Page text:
‘In those days a decree went out from Caesar Augustus that all the world should be enrolled. This was the first enrollment, when Quirinius was governor of Syria. And all went to be enrolled, each to his own city. And Joseph also went up from Galilee, from the city of Nazareth, to Judea, to the city of David, which is called Bethlehem, because he was of the house and lineage of David, to be enrolled with Mary, his betrothed who was with child. And while they were there, the time came for her to be delivered. And she gave birth to her firstborn son and wrapped him in swaddling clothes and laid him in a manger, because there was no room for them in the inn’ (Luke 2:1-7).
For many of us, these words evoke the isolation, harshness, and difficulty which Mary and Joseph must have faced at Jesus’ birth. Images of cold, windswept, winter hills in Bethlehem, overcrowded inns, and a futile attempt to find housing in a strange city paint a bleak picture of the first Christmas, one that fills our Western hearts with sympathy for the new mother and her babe.
And yet, the circumstances of the first Christmas may not have been as bleak as we sometimes think. Understanding that Jewish society at the time of Jesus’ birth was traditional and eastern, several questions arise when we read this passage, questions that receive a fresh answer in this context.
The Judean Connection
When Joseph and his pregnant wife Mary made the journey to Bethlehem, they were returning to his ancestral home, the place where his family originated and in which, undoubtedly, some relatives still lived. From the gospels and early church historians we see glimpses of the network of relatives that Joseph and Mary had living in Judea: Zachariah and Elizabeth lived near Jerusalem; John the Baptist ministered in the Judean wilderness; and Jesus’ brother James later became the head of the Jerusalem church and was well respected by all the Jews living in Jerusalem.
The Family Home
The family in traditional societies is made up of an extended group of people, with a patriarch at the head. Married children and their children usually lived with or near the father and mother. The authority and protection of the father extended to them and their respect and obedience was expected in return (cf. Luke 15). Relatives from other towns were welcomed by the patriarch and brought under his protection during their stay in his village.
The architecture of the family home both today and in antiquity made provision for the occasional guest. The most common dwelling was the courtyard home which was multi-levelled. A lower room or cellar was used as a storeroom. In the hilly areas like Bethlehem, a cave adjacent to the courtyard might often be adapted for this purpose. Here the family’s prized or more vulnerable animals could be fed and sheltered at night, protected from the cold, thieves and predators. The main living area, partitioned into several sections, was on an upper level. It had a work and kitchen area, where the children often slept, and a separate bedroom for the parents. In a wealthier home, a third room would be added for guests and for entertaining. In Luke 2:7 the Greek kataluma can be translated either ‘inn’ or ‘guest room’ and may have referred to this room in the family home. The latter translation is to be preferred in light of the cultural and societal backdrop of Jewish family life. (It is worthwhile to note that later in Luke, the word kataluma is translated ‘upper room’ or ‘guest room’ [Luke 22:11-12] whereas Luke uses the word pundakeion to mean ‘inn’ in the story of the Good Samaritan [Luke 10:34.)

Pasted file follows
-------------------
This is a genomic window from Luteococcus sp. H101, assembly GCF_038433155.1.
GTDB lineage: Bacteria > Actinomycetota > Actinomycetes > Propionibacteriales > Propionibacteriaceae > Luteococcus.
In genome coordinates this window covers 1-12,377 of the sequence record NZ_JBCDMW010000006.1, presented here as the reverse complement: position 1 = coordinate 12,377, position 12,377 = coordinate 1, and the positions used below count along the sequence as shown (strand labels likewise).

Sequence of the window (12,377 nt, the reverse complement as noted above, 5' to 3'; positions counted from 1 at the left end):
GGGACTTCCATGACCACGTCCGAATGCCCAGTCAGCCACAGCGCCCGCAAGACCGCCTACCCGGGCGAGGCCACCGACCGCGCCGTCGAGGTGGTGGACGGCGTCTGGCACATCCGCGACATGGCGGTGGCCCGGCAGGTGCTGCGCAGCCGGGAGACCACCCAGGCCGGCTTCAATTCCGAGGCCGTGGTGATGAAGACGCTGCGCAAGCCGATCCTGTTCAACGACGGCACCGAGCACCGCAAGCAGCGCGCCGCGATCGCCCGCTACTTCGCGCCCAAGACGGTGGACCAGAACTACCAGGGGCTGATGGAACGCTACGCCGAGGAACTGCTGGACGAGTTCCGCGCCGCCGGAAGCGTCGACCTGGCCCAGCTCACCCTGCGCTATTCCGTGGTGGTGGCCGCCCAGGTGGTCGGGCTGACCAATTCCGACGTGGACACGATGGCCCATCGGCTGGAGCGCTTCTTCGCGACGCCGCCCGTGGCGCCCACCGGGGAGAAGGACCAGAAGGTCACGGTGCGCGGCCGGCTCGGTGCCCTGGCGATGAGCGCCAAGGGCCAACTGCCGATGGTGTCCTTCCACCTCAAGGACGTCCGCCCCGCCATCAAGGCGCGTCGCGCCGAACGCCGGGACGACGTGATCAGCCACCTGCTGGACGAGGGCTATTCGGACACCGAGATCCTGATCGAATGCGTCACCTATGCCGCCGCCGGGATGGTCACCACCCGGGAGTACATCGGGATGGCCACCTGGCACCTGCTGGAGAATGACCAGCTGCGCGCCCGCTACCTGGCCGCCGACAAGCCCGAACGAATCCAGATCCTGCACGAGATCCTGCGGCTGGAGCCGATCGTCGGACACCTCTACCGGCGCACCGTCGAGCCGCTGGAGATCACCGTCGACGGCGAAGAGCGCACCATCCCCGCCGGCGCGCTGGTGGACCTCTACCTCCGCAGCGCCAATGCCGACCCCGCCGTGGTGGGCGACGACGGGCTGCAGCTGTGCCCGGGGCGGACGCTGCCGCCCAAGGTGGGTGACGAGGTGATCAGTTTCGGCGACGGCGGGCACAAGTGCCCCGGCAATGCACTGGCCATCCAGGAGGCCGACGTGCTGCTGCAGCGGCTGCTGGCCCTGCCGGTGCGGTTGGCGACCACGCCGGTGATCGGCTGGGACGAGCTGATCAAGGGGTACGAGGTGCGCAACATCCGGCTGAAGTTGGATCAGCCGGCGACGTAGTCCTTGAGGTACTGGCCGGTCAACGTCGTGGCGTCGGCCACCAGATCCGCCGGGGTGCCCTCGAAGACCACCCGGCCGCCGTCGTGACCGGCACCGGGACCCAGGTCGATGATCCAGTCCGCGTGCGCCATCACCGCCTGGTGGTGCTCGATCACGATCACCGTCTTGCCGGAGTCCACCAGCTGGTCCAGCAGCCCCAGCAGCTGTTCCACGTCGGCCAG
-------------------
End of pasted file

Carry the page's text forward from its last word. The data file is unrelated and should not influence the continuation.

The Christmas Story
These facts may shed new light on the circumstances surrounding Jesus birth. The evangelist presents the picture of a census in Luke 2:1-7, in which all heads of household had to return to their cities of origin. For Joseph, it was Bethlehem. When they arrived, Joseph most likely went straight to his paternal home, seeking the help and protection of his relatives currently living there, and received it, for Mary was pregnant and Jewish custom would demand such a response. Some time passed, and ‘the time came for her to be delivered’.
Bethlehem—and this family’s guest room—were full of relatives and no private place existed for her to deliver her baby. No private place, that is, until someone had the bright and compassionate idea to suggest that she could have the baby down below, away from the crowded kataluma, in the warmth of the storeroom and animal’s cellar, and yet still be within the security of the family home. Jesus was safely born ‘in the city of David’ as the angels told the shepherds (2:11), and laid in a manger or feeding trough. That a child should be found lying in a manger was unique, and yet it may have reflected, not a situation of abandonment and isolation, but one of compassion and protection and of the order of family life in traditional Jewish society of the first century AD. It is interesting to note that the traditional site of Jesus’ birth in Bethlehem is in the middle of the city, where the family homes would have stood in antiquity, and not in the surrounding countryside.
Just a closing word on the weather! It must not have been too cold that night, since the shepherds and their flocks were out in the fields, as we read in Luke 2:8. In really cold weather, the sheep are kept indoors at night and graze outside during the day. So Jesus was probably born in mild weather.
These facts combine to create a warmer picture of the circumstances of Jesus’ birth. Mary and Joseph were not necessarily abandoned and alone in a strange city, but were likely incorporated into the larger, extended family of Joseph’s relatives where they found shelter, compassion, and protection on that special night when their precious baby was born.